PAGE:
Distracted Driving in Texas: 5 Ways You Can Minimize Distractions


According to AAA Texas, in 2021 the state experienced a 17% increase in traffic deaths related to distracted driving. A total of 431 Texans died in distracted driving crashes and another 2,935 were seriously injured.

Distracted driving crashes are 100% preventable and it is the responsibility of each driver to stay vigilant and prevent collisions. There are many distractions that plague Texas drivers including cell phone usage, other vehicle passengers, eating and drinking, and even daydreaming. Below is a list of ways to combat distracted driving.


1. Keep your eyes moving

  • There are three common types of distractions that affect drivers: visual, manual, and cognitive.
    • Visual distractions direct the driver’s eyes away from the road.
    • Manual distractions cause drivers to remove their hands from the steering wheel.
    • Cognitive distractions divert the driver’s mental focus away from driving the vehicle.
  • To combat these distractions, regularly sweep your eyes across the rearview mirror every five to six minutes to keep your mind from wandering.
  • Regularly change up routes you take often to keep your mind engaged.

2. Drive a safe speed

  • “In 2021 a total of 1,522 people were killed because of speed,” said Transportation Commissioner Laura Ryan.
  • Safe speeds change with weather and road conditions – adjust to your surroundings and follow posted speed limits.
  • Leave enough room between vehicles to react to any potential hazards.

3. Have a plan

  • One of the easiest steps to take to avoid distracted driving is to have a plan.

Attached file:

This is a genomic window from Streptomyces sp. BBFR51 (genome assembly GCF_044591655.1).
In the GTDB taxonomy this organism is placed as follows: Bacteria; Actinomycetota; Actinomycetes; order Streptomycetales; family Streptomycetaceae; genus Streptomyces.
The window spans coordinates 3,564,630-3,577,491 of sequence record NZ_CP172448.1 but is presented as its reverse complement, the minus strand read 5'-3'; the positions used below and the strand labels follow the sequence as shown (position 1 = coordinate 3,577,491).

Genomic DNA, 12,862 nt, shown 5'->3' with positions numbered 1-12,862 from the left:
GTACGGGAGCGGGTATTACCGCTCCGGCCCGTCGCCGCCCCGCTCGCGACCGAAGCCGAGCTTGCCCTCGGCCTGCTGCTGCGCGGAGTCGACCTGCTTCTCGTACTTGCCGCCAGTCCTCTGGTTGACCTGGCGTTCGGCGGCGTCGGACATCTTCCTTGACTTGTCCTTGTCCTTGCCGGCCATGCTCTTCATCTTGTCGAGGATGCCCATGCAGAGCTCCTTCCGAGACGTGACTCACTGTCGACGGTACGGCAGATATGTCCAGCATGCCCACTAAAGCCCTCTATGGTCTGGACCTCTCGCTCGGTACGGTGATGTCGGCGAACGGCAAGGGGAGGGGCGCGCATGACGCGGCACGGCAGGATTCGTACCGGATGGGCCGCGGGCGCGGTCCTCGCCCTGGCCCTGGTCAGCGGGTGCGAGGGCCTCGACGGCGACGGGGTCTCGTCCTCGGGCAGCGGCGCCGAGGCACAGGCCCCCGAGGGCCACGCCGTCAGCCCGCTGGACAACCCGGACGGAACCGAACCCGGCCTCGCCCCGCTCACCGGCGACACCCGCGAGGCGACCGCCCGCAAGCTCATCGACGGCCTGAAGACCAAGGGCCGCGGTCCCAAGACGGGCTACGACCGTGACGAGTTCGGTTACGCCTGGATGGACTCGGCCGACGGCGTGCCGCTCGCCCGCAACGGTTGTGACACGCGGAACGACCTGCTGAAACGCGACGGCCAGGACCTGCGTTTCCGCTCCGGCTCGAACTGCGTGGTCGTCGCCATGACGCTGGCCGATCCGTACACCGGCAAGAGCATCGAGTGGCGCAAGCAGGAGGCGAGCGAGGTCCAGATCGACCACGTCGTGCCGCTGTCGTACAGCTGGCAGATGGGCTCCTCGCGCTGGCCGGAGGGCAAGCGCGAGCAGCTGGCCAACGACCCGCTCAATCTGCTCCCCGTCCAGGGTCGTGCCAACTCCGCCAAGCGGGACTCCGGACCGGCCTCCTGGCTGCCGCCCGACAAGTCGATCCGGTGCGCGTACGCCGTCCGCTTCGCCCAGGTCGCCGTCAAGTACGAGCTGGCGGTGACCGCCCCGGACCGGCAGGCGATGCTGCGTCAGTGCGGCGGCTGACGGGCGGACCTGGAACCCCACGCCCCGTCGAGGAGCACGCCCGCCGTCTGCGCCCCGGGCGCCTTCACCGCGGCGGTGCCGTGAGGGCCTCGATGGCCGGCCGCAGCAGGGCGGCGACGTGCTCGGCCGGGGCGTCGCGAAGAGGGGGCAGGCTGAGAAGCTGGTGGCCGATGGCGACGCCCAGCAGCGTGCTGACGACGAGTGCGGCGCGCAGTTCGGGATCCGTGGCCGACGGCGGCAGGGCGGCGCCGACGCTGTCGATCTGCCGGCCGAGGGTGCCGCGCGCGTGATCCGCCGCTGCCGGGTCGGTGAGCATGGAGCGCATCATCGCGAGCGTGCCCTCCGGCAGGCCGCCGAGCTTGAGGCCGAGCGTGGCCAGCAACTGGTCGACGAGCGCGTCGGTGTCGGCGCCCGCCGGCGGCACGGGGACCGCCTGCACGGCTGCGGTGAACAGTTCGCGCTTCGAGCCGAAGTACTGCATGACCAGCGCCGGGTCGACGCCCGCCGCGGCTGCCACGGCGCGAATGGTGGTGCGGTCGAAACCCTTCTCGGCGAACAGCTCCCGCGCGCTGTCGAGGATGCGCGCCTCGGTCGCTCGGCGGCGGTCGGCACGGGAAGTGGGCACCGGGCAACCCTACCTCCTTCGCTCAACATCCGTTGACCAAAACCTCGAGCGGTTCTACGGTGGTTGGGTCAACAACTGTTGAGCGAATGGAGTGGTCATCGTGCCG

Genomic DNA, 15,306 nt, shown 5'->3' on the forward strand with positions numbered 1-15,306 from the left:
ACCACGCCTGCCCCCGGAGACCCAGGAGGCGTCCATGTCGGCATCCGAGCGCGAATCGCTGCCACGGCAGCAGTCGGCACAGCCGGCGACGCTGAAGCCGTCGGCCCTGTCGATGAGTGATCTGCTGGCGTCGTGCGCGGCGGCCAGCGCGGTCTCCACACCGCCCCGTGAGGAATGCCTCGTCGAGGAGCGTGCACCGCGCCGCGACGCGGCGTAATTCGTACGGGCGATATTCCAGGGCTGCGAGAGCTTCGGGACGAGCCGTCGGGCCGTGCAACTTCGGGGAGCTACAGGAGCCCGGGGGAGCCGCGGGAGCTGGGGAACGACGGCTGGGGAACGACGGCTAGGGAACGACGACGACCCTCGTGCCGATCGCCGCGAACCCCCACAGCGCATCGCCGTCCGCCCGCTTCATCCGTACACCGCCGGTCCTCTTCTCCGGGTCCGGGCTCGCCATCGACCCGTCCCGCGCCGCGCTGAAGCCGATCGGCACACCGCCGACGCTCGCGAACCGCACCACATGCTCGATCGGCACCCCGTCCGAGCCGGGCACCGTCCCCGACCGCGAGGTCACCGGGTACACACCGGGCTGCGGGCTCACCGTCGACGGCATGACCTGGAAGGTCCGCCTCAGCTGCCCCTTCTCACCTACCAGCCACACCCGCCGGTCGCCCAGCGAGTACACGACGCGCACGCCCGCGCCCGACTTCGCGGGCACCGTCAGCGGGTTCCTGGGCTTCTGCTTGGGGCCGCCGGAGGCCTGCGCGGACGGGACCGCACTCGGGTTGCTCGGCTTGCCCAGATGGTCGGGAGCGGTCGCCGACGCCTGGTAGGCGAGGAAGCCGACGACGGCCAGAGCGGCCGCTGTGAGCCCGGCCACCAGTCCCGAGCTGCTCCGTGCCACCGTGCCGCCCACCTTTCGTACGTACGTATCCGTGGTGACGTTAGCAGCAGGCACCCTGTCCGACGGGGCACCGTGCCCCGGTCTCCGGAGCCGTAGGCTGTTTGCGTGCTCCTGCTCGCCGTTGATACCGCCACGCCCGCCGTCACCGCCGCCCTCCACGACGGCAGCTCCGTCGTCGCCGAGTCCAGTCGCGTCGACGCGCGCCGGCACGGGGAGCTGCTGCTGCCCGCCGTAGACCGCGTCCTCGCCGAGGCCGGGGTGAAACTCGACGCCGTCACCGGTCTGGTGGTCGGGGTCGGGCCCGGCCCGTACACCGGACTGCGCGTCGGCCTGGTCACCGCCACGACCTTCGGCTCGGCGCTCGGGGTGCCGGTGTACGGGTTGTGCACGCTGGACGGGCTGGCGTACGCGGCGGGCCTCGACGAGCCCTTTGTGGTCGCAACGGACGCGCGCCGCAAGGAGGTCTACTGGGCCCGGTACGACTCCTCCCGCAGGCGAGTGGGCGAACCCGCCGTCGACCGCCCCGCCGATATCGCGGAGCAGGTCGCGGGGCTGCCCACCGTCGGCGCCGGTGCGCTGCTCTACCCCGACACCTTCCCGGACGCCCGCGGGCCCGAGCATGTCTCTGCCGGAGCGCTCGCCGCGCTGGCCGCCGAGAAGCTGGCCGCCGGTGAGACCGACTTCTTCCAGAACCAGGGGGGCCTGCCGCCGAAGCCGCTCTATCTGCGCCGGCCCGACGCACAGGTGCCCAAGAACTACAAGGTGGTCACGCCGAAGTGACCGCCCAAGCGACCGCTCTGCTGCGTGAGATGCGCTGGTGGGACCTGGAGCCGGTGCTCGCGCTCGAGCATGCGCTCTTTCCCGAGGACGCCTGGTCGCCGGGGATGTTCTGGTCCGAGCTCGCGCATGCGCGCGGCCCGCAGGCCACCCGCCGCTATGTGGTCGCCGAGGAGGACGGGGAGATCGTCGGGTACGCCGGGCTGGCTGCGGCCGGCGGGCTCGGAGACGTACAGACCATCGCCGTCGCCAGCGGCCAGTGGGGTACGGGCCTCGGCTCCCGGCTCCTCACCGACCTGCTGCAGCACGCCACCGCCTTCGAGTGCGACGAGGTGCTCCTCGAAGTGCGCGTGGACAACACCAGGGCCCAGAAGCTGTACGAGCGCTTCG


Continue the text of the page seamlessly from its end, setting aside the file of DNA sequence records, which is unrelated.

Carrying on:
• Before starting your trip, set the navigation and plan your route.
  • According to a study by iDriveSafely, 51% of drivers admit to looking up directions while driving and 18% admitted to looking up a restaurant, bar, or store.
  • Actions like programming your location and changing navigation settings can be as dangerous as texting while driving.
  • At just 55 mph, you can drive the length of a football field in about 4.5 seconds so looking down for just a few seconds while changing navigation can be extremely dangerous.

4. Turn off temptation

  • Around 27% of all car accidents involve the use of a handheld or handsfree device.
  • Research released by the AAA Foundation for Traffic Safety found that:
    • 91% of drivers believe emailing or texting while driving is a serious threat to their safety.
    • 39% admit to having read an email or text while driving.
    • 29% admit to typing an email or text while driving.
  • TxDOT developed a list of free app options to combat this issue by rewarding safe drivers for not using their phones while driving:
    • LifeSaver detects when you are driving and blocks phone use. This is targeted to parents who would like to track their children’s driving habits. Parents are alerted when their teen uses their phone while driving.
    • You in the Driver Seat is created for people ages 16-25 and allows the driver to earn gift cards for having “safe” trips.
    • Safe 2 Save awards points to drivers for each minute they drive over 10 mph without touching their phones. These points can be used for discounts at local businesses.

5. Avoid other types of distractions

    • Other common distractions include talking to passengers, eating and drinking, smoking, and driving while drowsy.
    • Drowsiness can increase risk of a crash by four times.
    • An estimated 21% of fatal crashes and 13% of crashes with severe injuries involve a drowsy driver.


It is up to every driver to keep Texas roads safe. If you or a loved one has been seriously injured or killed due to someone else’s negligence, reach out to our experienced attorneys at McCraw Law Group for a free consultation.

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